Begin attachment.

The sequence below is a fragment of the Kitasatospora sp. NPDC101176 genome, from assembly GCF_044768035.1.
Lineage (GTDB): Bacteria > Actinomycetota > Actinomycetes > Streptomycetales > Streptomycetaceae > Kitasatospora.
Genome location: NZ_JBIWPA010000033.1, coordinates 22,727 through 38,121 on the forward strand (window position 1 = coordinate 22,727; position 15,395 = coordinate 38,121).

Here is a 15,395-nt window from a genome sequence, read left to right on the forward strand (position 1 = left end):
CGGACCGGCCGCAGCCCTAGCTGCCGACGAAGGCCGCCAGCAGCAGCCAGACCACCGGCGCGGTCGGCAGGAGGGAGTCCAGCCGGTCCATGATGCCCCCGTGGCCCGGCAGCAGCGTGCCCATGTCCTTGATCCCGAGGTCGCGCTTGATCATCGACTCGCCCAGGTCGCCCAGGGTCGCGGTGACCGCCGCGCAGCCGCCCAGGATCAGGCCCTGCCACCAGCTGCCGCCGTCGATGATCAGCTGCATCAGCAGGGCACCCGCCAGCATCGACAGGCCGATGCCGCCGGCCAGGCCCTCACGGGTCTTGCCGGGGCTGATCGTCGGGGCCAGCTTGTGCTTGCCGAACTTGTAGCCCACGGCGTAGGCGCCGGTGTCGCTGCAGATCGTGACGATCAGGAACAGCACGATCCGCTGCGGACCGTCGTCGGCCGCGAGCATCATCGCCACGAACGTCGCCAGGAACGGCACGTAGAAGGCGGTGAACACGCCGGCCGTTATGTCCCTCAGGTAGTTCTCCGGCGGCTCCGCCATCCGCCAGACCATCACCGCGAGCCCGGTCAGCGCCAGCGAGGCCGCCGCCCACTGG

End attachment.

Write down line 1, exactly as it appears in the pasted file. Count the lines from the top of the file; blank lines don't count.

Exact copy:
The sequence below is a fragment of the Kitasatospora sp. NPDC101176 genome, from assembly GCF_044768035.1.